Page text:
School is back in session, and that means college students are back to studying during the week and having a good time on the weekend. Whether it’s a Gopher football game or a friend’s house party, oftentimes these activities involve alcohol, and if you aren’t of age, you can end up in trouble if the police make an appearance.
A lot of college students who are cited for underage possession or consumption just want the ticket to go away, so they pay the fine or go to court and plead guilty, but that might not be your best move. Below, we explain what options you have if you received an underage drinking ticket at the University of Minnesota.
Underage Consumption Ticket in Minnesota
There are a number of different alcohol-related violations that you can receive during your college years. Some of them include:
- Underage possession of alcohol
- Underage consumption of alcohol
- Public intoxication
- Using a fake ID to procure alcohol
For the purpose of this piece, we’re going to focus on the first two charges, underage possession and consumption of alcohol. For more information on fake ID-related crimes, check out this piece.
Underage possession charges and underage drinking tickets may not seem like a big deal, especially considering they are only categorized as misdemeanor offenses, but that’s not exactly true. A misdemeanor is punishable by fines up to $1,000 and up to 90 days in jail. While first time offenders won’t usually face jail time, there’s no certainty that it will happen, and being stuck in jail can disrupt your academics or your employment.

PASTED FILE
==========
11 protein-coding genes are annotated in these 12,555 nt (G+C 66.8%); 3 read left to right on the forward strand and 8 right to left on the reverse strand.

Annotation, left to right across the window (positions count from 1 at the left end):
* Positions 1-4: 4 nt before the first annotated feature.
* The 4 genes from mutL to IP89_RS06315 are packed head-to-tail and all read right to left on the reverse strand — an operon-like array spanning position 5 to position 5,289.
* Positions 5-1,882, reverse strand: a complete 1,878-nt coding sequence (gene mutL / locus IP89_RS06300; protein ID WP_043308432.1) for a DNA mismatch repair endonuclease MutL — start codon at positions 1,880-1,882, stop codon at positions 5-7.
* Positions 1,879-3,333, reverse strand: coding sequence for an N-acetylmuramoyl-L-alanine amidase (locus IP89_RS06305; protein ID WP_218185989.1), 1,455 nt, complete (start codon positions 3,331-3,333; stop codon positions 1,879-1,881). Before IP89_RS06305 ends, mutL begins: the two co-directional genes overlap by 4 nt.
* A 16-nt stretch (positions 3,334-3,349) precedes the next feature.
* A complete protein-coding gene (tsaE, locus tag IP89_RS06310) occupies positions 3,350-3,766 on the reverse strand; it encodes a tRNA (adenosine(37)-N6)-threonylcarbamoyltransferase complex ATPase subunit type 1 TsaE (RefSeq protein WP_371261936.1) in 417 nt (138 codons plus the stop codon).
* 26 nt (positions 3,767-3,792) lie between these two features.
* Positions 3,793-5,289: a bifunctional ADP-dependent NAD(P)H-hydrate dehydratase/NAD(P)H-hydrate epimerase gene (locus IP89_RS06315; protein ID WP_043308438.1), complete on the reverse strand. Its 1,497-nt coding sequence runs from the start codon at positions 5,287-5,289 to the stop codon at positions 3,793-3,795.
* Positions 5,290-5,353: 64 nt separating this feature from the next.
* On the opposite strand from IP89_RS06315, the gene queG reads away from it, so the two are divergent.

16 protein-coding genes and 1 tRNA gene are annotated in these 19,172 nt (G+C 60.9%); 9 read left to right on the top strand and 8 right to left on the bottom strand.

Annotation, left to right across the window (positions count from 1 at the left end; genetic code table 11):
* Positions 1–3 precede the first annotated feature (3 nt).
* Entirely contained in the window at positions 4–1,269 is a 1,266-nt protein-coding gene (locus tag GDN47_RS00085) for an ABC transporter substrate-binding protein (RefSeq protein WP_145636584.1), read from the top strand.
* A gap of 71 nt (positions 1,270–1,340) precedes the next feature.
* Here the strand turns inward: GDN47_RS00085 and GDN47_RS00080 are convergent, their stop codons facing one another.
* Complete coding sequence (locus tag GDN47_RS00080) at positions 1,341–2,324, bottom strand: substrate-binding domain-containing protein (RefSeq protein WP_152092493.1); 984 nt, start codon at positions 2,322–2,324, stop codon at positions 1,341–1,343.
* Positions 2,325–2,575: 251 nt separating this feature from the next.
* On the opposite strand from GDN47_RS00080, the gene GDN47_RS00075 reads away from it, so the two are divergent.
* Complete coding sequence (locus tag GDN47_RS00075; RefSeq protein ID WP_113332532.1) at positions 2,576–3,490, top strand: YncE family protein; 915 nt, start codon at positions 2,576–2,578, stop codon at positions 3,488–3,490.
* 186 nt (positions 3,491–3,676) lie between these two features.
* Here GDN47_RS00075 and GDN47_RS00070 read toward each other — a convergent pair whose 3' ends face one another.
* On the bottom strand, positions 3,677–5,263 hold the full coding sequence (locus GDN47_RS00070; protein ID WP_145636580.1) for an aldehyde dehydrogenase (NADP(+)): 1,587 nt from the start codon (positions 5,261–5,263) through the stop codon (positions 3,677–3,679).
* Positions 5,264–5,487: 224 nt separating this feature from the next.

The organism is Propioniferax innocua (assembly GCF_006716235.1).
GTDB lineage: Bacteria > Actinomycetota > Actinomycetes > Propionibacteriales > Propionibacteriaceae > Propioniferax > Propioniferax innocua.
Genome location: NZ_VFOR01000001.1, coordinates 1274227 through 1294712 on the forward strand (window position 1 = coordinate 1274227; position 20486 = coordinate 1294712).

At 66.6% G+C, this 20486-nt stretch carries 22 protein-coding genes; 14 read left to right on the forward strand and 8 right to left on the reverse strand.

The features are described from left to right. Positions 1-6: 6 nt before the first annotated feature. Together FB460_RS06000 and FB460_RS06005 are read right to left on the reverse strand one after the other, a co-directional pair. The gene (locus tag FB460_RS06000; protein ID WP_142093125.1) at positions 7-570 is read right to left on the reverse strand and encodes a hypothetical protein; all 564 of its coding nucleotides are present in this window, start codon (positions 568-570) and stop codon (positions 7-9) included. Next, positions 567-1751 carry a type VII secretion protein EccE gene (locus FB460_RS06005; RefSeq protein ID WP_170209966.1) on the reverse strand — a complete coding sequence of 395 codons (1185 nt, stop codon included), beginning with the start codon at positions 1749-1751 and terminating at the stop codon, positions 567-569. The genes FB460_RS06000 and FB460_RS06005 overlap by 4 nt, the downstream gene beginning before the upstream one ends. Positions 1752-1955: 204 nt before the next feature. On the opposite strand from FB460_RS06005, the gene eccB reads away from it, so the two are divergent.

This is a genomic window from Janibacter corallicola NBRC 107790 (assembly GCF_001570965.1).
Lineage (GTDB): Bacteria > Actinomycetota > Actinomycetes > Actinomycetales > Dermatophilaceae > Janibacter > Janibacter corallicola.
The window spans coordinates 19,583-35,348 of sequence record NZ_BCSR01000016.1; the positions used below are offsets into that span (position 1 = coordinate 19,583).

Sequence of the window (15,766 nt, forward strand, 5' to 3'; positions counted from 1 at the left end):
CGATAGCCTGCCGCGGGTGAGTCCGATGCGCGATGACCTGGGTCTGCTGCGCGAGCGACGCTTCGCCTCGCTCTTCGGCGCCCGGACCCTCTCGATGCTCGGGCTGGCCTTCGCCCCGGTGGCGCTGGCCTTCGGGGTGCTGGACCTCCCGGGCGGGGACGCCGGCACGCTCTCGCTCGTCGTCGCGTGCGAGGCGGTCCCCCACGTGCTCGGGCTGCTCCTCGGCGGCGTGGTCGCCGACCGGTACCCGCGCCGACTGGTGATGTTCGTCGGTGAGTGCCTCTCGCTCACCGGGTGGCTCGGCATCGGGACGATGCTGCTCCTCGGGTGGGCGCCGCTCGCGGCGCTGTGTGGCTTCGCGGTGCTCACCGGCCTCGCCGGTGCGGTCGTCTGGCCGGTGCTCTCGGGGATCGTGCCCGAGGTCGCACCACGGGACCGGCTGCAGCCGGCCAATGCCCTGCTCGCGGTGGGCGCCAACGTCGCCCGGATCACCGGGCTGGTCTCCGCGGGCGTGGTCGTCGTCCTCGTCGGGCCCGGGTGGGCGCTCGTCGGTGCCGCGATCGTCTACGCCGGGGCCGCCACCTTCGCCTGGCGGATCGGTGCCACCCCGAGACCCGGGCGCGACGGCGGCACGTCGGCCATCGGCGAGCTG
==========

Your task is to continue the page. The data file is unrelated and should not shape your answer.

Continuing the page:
Aside from missing school or work because you are stuck in jail or dealing with court appearances, underage drinking violations can also affect your standing with the university. If you are in university housing, the Dean of Students or a housing committee may take action against you. They may kick you out of university housing and require you find off campus accommodations. Again, this is rare that it would happen after the first incident, but know that it’s in play. If this is a subsequent violation, don’t be surprised if at a minimum you have you meet with the university in order to state your case as to why you should be allowed to stay in the dorms or university-provided housing.
So with so much at stake, it is certainly in your best interests to at least talk to a lawyer about your options. We offer free case reviews, and if contesting the violation with a lawyer doesn’t make financial sense for either party, we’ll let you know. But if jail time and university sanctions are on the table, you need all the professional help you can get.
At Appelman Law Firm, we have a wealth of experience helping college students with alcohol-related crimes and other common college crimes. So if you want to sit down with a lawyer, talk about your options and come up with a defense plan, click here to set up that free meeting. Or better yet, give us a call at (952) 244-2277.